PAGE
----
Because of the threat posed by Covid to people around the world, vaccine developers, governments and researchers collaborated more closely than ever before. Clinical trials progressed more quickly because Covid-19 was so widespread that differences between vaccinated and unvaccinated groups could be detected sooner.

In Australia, the vaccines have been provisionally approved by the Therapeutic Goods Administration. The provisional approval pathway is a process that allows for temporary registration of promising new medicines and vaccines where the need for early access outweighs the risks.

The Astra-Zeneca, Pfizer, and Moderna vaccines are all provisionally approved by the TGA, which means that the TGA is satisfied that the benefit of the medicine outweighs any risk.

Clinical trials are ongoing with the vaccines, and are comprehensively reviewed regularly.

Q- Why can’t I make up my own mind?
You can! But choosing not to be vaccinated may have consequences for how you can interact with other people.

Choosing not to get vaccinated puts you and the people around you at greater risk of Covid infection. For that reason, people who choose not to be vaccinated present a risk in certain occupations. You can choose not to be vaccinated – but you cannot choose to put your workplace at risk.

As directed by the Chief Health Officer, some occupations may require proof of vaccination before you can return to work. If you work in an industry or occupation where vaccination is a work requirement, you will need to be vaccinated before you return to your normal worksite.

Be advised that vaccination status is not a protected attribute under anti-discrimination law. If you decide not to get vaccinated, you may need assistance from your union. Your union strongly encourages you to get vaccinated as soon as you can, to protect yourself and your fellow workers.

Q- What’s in it?
A- Eating a cake is not the same as eating a spoon of flour, then a spoon of sugar, then a spoon of egg etc. Just like a cake, a vaccine is more than the sum of its ingredients.

A great breakdown of all the ingredients of various vaccines can be found on the Queensland Health website.

Pfizer and Moderna vaccines are made from mRNA (a set of instructions about the genetic material of the virus), lipids (fats, oils and waxes), salts, sugar, amino acids (Moderna only) and water.

AstraZeneca contains a modified cold virus (adenovirus), emulsifiers, preservatives, amino acids, sugar, salt and water.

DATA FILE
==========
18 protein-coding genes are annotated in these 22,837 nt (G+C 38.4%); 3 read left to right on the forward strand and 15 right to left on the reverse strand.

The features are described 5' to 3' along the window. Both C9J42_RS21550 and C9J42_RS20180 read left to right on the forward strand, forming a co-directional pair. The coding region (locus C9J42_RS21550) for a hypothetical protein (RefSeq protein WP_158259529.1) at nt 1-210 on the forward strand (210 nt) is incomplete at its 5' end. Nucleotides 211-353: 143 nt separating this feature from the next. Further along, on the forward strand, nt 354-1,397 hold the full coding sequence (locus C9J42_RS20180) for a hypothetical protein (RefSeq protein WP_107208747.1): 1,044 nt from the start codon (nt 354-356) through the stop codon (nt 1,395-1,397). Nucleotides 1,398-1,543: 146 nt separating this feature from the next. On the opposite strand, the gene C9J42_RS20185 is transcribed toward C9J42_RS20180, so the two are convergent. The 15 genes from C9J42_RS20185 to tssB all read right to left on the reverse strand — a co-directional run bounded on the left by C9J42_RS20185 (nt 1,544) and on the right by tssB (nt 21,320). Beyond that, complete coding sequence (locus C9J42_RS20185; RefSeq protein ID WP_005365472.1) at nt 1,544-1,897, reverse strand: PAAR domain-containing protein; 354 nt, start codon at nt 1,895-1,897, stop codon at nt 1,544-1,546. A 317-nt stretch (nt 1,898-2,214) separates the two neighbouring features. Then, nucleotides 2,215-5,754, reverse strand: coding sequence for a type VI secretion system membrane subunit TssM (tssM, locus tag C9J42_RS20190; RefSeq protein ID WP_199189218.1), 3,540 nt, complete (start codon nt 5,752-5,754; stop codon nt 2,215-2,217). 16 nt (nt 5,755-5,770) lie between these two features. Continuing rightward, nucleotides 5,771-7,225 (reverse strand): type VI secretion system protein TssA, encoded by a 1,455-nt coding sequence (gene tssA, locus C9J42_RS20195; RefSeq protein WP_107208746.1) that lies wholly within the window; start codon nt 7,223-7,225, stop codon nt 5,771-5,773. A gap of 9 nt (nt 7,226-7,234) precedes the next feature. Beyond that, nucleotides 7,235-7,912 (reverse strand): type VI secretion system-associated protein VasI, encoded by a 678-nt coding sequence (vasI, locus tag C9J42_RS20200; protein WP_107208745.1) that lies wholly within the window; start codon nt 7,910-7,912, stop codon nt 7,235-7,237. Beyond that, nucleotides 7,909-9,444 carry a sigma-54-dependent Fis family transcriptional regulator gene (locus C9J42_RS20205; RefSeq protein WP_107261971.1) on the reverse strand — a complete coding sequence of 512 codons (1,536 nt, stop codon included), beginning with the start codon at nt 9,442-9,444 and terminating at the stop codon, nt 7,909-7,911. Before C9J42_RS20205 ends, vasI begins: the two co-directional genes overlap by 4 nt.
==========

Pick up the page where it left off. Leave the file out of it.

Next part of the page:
If you receive a lolly pop with your vaccination, that contains sugar, corn syrup, water, food colouring, acidity regulators, flavour, and a plastic stick.

Q- People are still getting the virus, even when they’re vaccinated. So why should I get vaccinated?
A- A small proportion of fully vaccinated people may still be infected with Covid-19, but will most likely experience less severe symptoms.

Importantly, getting the vaccine means you are much less likely to end up in hospital, which means our hospital workers have capacity to look after other people who need their help.

Even if you have been vaccinated, it is important to maintain Covid-safe behaviours such as good hand hygiene, social distancing, wearing a mask and checking in via QR code. These behaviours help protect you, and people who have not yet been vaccinated.

Q- I saw something online that was actually quite persuasive…
A- We recommend that if you have any concerns about the vaccine, you should speak to your GP or another trusted medical professional.
A small proportion of fully vaccinated people may still be infected with Covid-19, but will most likely experience less severe symptoms.

Importantly, getting the vaccine means you are much less likely to end up in hospital, which means our hospital workers have capacity to look after other people who need their help.

Even if you have been vaccinated, it is important to maintain Covid-safe behaviours such as good hand hygiene, social distancing, wearing a mask and checking in via QR code. These behaviours help protect you, and people who have not yet been vaccinated.

I saw something online that was actually quite persuasive…
We recommend that if you have any concerns about the vaccine, you should speak to your GP or another trusted medical professional.

Source- journal.megaphone.org